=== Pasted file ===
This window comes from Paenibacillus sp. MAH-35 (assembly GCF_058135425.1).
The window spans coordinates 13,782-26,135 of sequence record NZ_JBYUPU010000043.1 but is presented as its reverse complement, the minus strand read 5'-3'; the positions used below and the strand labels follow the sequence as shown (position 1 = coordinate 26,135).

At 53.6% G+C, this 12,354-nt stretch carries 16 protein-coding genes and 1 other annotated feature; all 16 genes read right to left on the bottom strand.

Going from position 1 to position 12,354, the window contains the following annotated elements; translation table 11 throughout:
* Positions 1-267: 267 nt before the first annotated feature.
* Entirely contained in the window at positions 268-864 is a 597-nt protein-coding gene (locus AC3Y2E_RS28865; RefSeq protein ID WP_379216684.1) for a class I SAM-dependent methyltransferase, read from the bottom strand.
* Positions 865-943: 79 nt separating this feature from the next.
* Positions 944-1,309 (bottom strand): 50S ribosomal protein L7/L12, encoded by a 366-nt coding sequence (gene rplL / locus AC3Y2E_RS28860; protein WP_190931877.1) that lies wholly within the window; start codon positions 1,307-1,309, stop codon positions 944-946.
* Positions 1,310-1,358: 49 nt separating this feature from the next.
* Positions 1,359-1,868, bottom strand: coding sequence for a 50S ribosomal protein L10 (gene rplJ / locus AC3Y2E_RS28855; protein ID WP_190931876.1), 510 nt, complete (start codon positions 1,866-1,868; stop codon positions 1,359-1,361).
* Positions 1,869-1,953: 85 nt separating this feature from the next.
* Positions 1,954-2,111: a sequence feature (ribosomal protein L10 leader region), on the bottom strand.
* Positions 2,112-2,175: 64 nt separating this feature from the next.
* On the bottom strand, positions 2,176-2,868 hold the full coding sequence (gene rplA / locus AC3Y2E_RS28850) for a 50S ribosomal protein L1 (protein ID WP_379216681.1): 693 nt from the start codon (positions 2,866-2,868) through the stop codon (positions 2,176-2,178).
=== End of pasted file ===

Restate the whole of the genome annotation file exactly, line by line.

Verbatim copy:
This window comes from Paenibacillus sp. MAH-35 (assembly GCF_058135425.1).
The window spans coordinates 13,782-26,135 of sequence record NZ_JBYUPU010000043.1 but is presented as its reverse complement, the minus strand read 5'-3'; the positions used below and the strand labels follow the sequence as shown (position 1 = coordinate 26,135).

At 53.6% G+C, this 12,354-nt stretch carries 16 protein-coding genes and 1 other annotated feature; all 16 genes read right to left on the bottom strand.

Going from position 1 to position 12,354, the window contains the following annotated elements; translation table 11 throughout:
* Positions 1-267: 267 nt before the first annotated feature.
* Entirely contained in the window at positions 268-864 is a 597-nt protein-coding gene (locus AC3Y2E_RS28865; RefSeq protein ID WP_379216684.1) for a class I SAM-dependent methyltransferase, read from the bottom strand.
* Positions 865-943: 79 nt separating this feature from the next.
* Positions 944-1,309 (bottom strand): 50S ribosomal protein L7/L12, encoded by a 366-nt coding sequence (gene rplL / locus AC3Y2E_RS28860; protein WP_190931877.1) that lies wholly within the window; start codon positions 1,307-1,309, stop codon positions 944-946.
* Positions 1,310-1,358: 49 nt separating this feature from the next.
* Positions 1,359-1,868, bottom strand: coding sequence for a 50S ribosomal protein L10 (gene rplJ / locus AC3Y2E_RS28855; protein ID WP_190931876.1), 510 nt, complete (start codon positions 1,866-1,868; stop codon positions 1,359-1,361).
* Positions 1,869-1,953: 85 nt separating this feature from the next.
* Positions 1,954-2,111: a sequence feature (ribosomal protein L10 leader region), on the bottom strand.
* Positions 2,112-2,175: 64 nt separating this feature from the next.
* On the bottom strand, positions 2,176-2,868 hold the full coding sequence (gene rplA / locus AC3Y2E_RS28850) for a 50S ribosomal protein L1 (protein ID WP_379216681.1): 693 nt from the start codon (positions 2,866-2,868) through the stop codon (positions 2,176-2,178).